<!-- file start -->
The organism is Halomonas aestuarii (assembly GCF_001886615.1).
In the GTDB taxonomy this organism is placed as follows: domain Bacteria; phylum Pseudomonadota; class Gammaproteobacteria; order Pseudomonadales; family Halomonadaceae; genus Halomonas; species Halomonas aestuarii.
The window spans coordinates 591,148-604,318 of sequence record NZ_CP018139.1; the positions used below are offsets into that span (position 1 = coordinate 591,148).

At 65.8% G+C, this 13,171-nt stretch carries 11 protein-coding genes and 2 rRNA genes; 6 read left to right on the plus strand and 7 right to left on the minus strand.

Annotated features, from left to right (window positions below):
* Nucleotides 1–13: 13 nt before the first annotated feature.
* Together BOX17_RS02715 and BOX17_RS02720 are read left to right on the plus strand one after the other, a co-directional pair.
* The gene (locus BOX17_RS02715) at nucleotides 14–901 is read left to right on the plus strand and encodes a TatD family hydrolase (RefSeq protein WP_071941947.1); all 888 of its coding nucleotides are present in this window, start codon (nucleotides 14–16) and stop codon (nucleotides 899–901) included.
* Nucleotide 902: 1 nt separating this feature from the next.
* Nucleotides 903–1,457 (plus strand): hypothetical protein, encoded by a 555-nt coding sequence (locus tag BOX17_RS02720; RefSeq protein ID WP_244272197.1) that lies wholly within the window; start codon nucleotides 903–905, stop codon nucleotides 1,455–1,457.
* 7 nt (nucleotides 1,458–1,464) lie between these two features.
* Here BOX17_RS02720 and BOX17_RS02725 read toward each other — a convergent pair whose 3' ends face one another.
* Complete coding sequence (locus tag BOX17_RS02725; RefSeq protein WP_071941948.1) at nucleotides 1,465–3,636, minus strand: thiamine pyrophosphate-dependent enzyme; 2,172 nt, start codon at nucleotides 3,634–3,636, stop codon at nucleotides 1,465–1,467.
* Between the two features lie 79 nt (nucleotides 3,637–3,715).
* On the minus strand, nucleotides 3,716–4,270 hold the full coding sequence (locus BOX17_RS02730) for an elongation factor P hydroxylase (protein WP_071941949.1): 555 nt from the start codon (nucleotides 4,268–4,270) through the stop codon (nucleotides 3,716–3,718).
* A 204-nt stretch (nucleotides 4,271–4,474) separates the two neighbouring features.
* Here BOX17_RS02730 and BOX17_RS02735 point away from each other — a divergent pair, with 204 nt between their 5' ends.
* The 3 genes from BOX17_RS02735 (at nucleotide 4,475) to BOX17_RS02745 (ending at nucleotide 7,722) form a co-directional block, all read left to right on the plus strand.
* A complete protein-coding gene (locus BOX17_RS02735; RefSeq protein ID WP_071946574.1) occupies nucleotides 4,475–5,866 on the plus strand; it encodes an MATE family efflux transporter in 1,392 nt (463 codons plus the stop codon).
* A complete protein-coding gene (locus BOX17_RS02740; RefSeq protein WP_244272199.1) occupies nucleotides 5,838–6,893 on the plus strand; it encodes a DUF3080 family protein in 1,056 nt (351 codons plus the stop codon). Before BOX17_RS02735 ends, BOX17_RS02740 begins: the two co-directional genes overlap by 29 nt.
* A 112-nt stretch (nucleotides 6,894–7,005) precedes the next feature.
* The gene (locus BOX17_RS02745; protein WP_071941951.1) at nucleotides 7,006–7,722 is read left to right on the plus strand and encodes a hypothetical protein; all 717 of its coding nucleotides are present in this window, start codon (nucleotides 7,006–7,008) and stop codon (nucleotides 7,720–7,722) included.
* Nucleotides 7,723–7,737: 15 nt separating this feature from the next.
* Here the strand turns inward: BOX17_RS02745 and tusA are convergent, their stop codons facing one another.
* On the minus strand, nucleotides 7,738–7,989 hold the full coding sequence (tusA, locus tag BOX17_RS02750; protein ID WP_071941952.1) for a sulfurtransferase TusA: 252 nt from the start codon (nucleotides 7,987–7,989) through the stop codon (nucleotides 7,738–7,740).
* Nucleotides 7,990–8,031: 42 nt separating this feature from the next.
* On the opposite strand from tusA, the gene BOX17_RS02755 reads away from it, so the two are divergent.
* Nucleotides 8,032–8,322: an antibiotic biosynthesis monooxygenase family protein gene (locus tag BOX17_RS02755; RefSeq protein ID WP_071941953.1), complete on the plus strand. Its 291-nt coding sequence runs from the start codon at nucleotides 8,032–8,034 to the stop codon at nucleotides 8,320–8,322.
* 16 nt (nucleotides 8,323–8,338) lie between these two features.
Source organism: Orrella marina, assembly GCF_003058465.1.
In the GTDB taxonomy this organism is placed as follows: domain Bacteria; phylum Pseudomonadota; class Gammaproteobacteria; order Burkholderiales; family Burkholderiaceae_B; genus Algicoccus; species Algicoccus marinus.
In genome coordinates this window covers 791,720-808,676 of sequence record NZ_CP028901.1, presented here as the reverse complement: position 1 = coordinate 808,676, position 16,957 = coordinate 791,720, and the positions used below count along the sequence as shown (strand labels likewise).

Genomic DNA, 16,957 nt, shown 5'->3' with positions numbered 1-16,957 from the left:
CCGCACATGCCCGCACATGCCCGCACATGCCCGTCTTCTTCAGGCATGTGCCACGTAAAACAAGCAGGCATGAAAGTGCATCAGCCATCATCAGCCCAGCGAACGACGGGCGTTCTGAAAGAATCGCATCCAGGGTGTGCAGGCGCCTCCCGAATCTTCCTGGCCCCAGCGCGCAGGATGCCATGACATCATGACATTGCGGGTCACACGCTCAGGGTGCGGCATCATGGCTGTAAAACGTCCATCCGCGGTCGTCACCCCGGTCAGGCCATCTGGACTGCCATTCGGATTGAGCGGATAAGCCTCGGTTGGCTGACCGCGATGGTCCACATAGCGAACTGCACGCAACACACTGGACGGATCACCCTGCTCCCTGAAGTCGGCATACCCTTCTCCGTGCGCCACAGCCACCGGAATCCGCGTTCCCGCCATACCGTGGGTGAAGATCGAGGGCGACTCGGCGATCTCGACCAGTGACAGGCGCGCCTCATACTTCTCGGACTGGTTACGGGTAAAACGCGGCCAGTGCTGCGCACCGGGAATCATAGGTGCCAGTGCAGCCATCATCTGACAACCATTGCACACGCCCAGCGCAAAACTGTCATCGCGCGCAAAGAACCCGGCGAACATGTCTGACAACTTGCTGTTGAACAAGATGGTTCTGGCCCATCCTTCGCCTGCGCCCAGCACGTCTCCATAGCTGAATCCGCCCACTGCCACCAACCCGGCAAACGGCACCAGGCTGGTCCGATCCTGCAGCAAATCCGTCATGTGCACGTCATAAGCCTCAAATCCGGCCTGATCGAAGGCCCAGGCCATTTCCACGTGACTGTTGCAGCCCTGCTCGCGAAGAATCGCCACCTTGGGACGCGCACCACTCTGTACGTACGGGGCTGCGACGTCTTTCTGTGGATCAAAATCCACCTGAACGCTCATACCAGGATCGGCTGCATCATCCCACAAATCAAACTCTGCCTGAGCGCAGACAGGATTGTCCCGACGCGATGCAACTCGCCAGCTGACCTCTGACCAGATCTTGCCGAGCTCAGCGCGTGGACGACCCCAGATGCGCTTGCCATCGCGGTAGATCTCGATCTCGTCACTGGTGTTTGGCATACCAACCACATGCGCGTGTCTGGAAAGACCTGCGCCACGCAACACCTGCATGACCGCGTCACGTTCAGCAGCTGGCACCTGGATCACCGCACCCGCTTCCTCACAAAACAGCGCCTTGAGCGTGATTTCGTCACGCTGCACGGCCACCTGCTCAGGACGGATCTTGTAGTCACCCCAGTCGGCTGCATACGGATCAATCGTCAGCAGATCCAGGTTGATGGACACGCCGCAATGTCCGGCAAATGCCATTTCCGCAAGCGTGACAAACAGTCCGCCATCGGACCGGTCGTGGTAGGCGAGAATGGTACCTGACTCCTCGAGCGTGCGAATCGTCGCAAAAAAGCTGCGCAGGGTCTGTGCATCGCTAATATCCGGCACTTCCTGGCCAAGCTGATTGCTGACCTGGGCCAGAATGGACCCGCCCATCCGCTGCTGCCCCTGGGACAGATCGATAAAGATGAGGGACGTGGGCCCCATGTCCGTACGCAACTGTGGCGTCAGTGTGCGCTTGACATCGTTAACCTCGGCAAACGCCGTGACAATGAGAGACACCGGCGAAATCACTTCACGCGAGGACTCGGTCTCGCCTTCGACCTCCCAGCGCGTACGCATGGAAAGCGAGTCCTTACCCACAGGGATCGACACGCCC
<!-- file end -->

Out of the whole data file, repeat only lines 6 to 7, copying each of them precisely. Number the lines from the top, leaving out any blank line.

* Nucleotides 1–13: 13 nt before the first annotated feature.
* Together BOX17_RS02715 and BOX17_RS02720 are read left to right on the plus strand one after the other, a co-directional pair.